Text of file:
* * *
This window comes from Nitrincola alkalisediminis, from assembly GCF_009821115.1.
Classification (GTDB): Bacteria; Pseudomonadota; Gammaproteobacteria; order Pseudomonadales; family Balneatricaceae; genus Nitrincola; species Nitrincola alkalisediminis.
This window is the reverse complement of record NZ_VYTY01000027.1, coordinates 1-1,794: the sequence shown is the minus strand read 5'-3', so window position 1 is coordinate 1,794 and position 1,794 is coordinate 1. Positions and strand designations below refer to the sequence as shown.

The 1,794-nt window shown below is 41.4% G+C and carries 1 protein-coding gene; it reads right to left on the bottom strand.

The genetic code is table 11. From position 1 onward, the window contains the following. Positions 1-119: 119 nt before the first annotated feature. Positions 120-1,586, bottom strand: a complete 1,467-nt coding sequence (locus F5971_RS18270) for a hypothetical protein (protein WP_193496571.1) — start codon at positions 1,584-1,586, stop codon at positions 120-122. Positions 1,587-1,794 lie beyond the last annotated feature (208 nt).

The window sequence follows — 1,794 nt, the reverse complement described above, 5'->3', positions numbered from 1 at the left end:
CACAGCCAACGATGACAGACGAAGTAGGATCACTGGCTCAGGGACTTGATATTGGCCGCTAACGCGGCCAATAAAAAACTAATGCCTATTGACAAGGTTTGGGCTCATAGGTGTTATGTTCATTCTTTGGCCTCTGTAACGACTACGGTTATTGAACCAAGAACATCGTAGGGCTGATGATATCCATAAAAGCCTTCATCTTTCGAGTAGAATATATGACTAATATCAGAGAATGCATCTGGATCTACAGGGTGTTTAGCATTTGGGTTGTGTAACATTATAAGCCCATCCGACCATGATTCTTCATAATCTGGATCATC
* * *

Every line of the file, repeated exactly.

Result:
This window comes from Nitrincola alkalisediminis, from assembly GCF_009821115.1.
Classification (GTDB): Bacteria; Pseudomonadota; Gammaproteobacteria; order Pseudomonadales; family Balneatricaceae; genus Nitrincola; species Nitrincola alkalisediminis.
This window is the reverse complement of record NZ_VYTY01000027.1, coordinates 1-1,794: the sequence shown is the minus strand read 5'-3', so window position 1 is coordinate 1,794 and position 1,794 is coordinate 1. Positions and strand designations below refer to the sequence as shown.

The 1,794-nt window shown below is 41.4% G+C and carries 1 protein-coding gene; it reads right to left on the bottom strand.

The genetic code is table 11. From position 1 onward, the window contains the following. Positions 1-119: 119 nt before the first annotated feature. Positions 120-1,586, bottom strand: a complete 1,467-nt coding sequence (locus F5971_RS18270) for a hypothetical protein (protein WP_193496571.1) — start codon at positions 1,584-1,586, stop codon at positions 120-122. Positions 1,587-1,794 lie beyond the last annotated feature (208 nt).

The window sequence follows — 1,794 nt, the reverse complement described above, 5'->3', positions numbered from 1 at the left end:
CACAGCCAACGATGACAGACGAAGTAGGATCACTGGCTCAGGGACTTGATATTGGCCGCTAACGCGGCCAATAAAAAACTAATGCCTATTGACAAGGTTTGGGCTCATAGGTGTTATGTTCATTCTTTGGCCTCTGTAACGACTACGGTTATTGAACCAAGAACATCGTAGGGCTGATGATATCCATAAAAGCCTTCATCTTTCGAGTAGAATATATGACTAATATCAGAGAATGCATCTGGATCTACAGGGTGTTTAGCATTTGGGTTGTGTAACATTATAAGCCCATCCGACCATGATTCTTCATAATCTGGATCATC